As a child, airports to me meant something exciting was going to happen: new adventures, new people, new places. Who knew what would happen when we landed?
From I was a baby, I flew long flights to and from Europe to Africa. Not many, and I don’t remember this in detail, of course. And then there was the flights between Norway and Iceland. I traveled alone the first time when I was nine.
I think I was a social child and that I would find nice strangers to chat with, if I wasn’t playing with my siblings. At airports everyone is going somewhere, so you feel that you and the people around you have formed a sort of community for the hours you stay there. When finally on our way, I’d receive fun gifts from the nice stewardesses (like the little plastic aero planes or colouring books) and warm food came in small boxes. My sister and I collected the bags with napkins and tooth sticks and it was important not to open them. I still love the smell of gasolin at airports.
My dad is obsessed with aeroplanes (he’s also a pilot) and I grew up with him talking detailed and technical about all the planes in sight. Thanks to him I’ll always stop and search the sky if I hear a plane. In many cities he often drove all the way to an airport for a coffee instead of going to a coffee shop downtown, just to sit looking at the planes. So not all the times I was at airports meant I was going on a flight, just that I’d watch them take off. And I could imagine myself going too.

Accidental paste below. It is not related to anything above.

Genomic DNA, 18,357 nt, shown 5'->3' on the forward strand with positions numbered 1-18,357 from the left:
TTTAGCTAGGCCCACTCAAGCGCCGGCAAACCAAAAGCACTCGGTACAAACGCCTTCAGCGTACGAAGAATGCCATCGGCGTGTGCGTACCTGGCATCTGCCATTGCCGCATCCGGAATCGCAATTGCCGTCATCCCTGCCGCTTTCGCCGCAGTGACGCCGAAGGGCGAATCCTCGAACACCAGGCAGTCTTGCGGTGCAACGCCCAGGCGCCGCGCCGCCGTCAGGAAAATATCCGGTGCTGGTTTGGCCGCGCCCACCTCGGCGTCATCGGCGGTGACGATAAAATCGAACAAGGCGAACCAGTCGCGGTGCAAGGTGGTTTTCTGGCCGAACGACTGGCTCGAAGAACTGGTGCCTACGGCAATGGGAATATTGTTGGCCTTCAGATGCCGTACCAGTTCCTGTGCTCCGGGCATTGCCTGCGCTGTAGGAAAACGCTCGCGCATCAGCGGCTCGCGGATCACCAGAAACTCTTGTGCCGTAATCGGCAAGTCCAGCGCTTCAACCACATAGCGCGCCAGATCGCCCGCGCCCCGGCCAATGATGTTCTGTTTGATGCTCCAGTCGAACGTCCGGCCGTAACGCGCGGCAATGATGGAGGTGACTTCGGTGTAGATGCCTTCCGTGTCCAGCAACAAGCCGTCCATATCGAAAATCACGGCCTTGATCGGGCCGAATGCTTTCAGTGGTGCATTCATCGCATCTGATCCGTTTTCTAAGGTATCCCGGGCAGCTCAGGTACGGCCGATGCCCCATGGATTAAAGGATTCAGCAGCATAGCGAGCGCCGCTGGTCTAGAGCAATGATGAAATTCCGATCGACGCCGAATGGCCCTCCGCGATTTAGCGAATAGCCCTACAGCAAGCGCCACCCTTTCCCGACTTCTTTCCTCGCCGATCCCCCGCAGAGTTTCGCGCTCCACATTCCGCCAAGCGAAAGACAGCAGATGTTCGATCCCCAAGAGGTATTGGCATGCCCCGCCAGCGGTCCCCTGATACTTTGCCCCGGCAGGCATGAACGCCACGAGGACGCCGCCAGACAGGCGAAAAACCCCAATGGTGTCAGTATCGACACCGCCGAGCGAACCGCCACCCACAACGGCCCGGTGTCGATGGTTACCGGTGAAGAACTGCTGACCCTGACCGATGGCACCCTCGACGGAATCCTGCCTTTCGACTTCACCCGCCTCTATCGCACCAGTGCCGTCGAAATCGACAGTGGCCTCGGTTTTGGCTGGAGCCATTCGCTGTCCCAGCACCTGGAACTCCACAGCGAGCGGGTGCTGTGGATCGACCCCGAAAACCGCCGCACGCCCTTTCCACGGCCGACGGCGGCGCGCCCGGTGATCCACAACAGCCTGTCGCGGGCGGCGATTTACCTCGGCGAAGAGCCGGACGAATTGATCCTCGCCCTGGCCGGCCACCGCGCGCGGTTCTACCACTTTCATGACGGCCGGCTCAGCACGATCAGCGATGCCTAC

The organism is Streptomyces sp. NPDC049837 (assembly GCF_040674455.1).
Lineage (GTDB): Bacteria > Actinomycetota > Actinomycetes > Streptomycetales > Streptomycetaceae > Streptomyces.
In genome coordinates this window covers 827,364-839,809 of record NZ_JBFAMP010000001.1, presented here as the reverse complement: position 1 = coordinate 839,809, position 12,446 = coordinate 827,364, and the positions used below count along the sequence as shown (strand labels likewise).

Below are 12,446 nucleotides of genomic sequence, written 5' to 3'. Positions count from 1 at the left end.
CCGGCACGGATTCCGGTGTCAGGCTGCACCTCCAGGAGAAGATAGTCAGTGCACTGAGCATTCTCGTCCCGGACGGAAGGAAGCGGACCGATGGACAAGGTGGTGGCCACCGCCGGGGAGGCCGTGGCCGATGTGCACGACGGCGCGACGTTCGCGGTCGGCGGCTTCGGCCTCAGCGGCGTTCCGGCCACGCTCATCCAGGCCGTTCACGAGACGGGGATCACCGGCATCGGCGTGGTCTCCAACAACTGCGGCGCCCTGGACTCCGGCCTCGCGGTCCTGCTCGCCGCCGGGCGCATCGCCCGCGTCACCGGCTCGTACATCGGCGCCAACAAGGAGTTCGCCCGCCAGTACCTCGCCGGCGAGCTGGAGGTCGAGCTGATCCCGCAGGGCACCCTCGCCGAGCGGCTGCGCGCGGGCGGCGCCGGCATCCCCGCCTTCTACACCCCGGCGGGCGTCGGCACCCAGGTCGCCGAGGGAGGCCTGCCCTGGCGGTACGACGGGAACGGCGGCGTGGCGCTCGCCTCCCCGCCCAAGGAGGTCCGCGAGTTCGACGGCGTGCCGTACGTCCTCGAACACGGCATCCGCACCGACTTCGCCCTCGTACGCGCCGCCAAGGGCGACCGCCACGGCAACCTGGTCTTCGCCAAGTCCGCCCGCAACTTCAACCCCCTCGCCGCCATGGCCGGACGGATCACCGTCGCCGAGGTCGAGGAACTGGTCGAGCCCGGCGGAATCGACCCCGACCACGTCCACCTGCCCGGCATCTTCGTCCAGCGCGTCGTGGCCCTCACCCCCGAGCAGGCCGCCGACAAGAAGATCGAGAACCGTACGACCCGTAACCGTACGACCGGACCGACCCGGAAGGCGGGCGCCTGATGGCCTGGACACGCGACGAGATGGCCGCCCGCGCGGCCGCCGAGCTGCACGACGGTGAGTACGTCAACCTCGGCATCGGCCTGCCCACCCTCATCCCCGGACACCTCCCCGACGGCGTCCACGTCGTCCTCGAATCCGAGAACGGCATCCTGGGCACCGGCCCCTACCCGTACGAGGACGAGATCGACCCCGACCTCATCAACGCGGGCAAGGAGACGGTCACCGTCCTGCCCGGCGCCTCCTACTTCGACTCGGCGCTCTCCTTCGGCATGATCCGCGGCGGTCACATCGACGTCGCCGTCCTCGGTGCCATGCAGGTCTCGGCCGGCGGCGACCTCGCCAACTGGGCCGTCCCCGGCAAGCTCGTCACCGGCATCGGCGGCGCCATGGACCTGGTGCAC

As grown up I can understand how airports satisfied the restlessness in me: it represents movement, flow, action. Because this is one of the side effects about starting your life abroad and being a crosscultural kid/third culture kid: You know how much the world has to offer, and everyday life will never be fully satisfying. You’ll always wonder what else is out there. Strangely, airports were amongst the few places I felt at home when I was growing up. Where I felt calm. I’d sit watching people, wondering where they were going, making up stories.
As I grew older, I would associate airports with farewells. I’ll cover that subject later.
It’s weird how I, when becoming adult, developed an anxiety for flights. Though I need to travel some with my work and I go on holidays, I never have the same excitement at airports like when I grew up. I just want it to be done.
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